Mormon sex therapist’s ouster stirs worries of shame culture
SALT LAKE CITY (AP) — Sex therapist Lisa Butterworth has long been willing to delve into sensitive sexuality questions with clients who belong to The Church of Jesus Christ of Latter-day Saints. They seek her out to have open and frank conversations about the faith’s strict rules.
But after seeing another prominent sex therapist she considers a close friend and colleague recently kicked out of the church, Butterworth is worried fewer church members will seek help in fear of being reprimanded.
Butterworth, a church member living in Idaho, is among a contingent of mental health professionals who fear Natasha Helfer’s ouster will further embolden a culture of shame. She wrote a letter condemning the decision that’s been signed by over 800 mental health professionals.
Helfer was excommunicated and lost her appeal last month to remain in the faith known widely as the Mormon church — a move critics say reflects the church doubling down on some of its more conservative views on sexuality. The Salt Lake City-based church has cited comments she made in support of removing the stigma around pornography, masturbation and same-sex marriage, saying that contradicts church teachings.
Such an ouster is rare and is the harshest punishment available for a member of the faith like Helfer, who had cultivated a national reputation of pushing for mental health advocacy among church members. The majority of her patients come from a Latter-day Saint background, and many are mixed-faith couples in which one person belongs to the church and another has left.
Lauren Rogers, who was raised in the church, started a petition urging the church to reverse the decision and organized a protest outside its Salt Lake City headquarters. She said she wanted to fight for Helfer after her brother was excommunicated in 2015 for sharing his experience as a gay church member online.
“I wanted to make up for not being there for (my brother) and be there for this woman who was trying to protect people like him in the church,” said Rogers, who lives in Maricopa, Arizona. “Excommunication needs to done away with. I think it’s an abusive practice ... and it’s a tool the church uses to silence people.”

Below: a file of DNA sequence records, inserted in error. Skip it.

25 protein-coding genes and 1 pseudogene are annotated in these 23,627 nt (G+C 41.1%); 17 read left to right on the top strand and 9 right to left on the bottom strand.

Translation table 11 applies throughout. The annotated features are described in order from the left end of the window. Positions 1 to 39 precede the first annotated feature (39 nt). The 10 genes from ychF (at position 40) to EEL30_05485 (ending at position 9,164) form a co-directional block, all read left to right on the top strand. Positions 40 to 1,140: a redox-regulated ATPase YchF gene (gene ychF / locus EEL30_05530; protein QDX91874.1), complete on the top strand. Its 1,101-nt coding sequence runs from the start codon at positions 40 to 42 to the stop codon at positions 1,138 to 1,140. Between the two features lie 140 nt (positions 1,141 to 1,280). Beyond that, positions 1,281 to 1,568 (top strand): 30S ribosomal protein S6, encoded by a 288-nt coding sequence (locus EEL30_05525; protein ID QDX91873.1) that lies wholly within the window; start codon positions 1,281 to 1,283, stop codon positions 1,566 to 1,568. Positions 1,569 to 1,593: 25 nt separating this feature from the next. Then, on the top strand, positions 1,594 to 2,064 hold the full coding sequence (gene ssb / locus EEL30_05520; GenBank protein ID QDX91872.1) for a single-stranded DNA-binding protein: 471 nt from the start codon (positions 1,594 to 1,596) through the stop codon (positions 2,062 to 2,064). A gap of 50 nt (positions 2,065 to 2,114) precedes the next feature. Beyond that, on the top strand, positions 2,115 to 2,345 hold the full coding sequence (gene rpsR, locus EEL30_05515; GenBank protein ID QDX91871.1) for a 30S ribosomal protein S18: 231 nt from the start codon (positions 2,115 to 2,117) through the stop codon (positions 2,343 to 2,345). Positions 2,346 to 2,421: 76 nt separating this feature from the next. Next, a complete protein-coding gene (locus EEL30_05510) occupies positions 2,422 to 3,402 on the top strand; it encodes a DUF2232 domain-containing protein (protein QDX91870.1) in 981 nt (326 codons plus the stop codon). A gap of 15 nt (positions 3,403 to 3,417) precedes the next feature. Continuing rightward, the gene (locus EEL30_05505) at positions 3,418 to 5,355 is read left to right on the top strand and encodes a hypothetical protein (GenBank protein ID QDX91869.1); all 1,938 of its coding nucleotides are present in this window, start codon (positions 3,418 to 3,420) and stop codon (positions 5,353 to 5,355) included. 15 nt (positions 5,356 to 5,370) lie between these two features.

Helfer said she fears her case could set a precedent for removing other professionals and result in devastating consequences for church members who may no longer feel safe seeking treatment.
“Doing this to me alone is sending the message both to clinicians and, more importantly, to the public that you shouldn’t trust sex therapists,” Helfer said. “Even if it doesn’t necessarily mean that other professionals will directly be affected, it will affect the population as to who will seek out those kinds of services.”
Church officials declined to comment on Helfer losing her appeal or the criticism against them.
Members are taught not to have sex before marriage, kiss passionately or arouse “emotions in your own body” that are supposed to be reserved for marriage. Gay sex also is forbidden.
Scott Gordon, president of FAIR, a volunteer organization that supports the church, acknowledged that it can be difficult for gay and transgender individuals to belong to a faith that they feel doesn’t fully accept them. But, he said, Helfer was not ousted because of her profession or her views on LGBTQ issues or sexuality.
“While that may seem like it’s the issue, it’s really not the issue,” Gordon said. “The issue is actively going out and campaigning against the church. What the content is is almost irrelevant.”
The message of Helfer’s excommunication and that of other members seems to be that the faith can tolerate diverse opinions but “when that behavior seeks to influence others, then that’s when the church takes official action,” said Kathleen Flake, a professor of Mormon studies at the University of Virginia.
Sam Young, who led a campaign criticizing the church’s practice of allowing lay leaders to do one-on-one interviews with young people that sometimes included sexual questions, was kicked out in 2018. Kate Kelly, founder of a group pushing for women to be allowed in the lay clergy, was excommunicated in 2014.
In Helfer’s case, her former church leaders in Kansas sent her a letter in April after holding a disciplinary hearing explaining the reasons for her removal. The letter said her professional activities did not play a role but that she could no longer be a member because of a “pattern of clear and deliberate opposition to the Church, its doctrine, policies, and its leaders.”
After a year, they will consider allowing her back if she stops using “disparaging and vulgar language to describe the Church and its leaders” and attends church meetings, the letter says.
Helfer said she has no plans to change her professional services but that she’s already heard from some clients who say they’re no longer comfortable working with her.
“My practice will survive,” she said. “But a family with a young gay child may deal with their issue very differently after witnessing something like this — that may have long-term implications for them.”
“That’s where my heart weighs heaviest,” she said.
Eppolito is a corps member for the Associated Press/Report for America Statehouse News Initiative. Report for America is a nonprofit national service program that places journalists in local newsrooms to report on undercovered issues.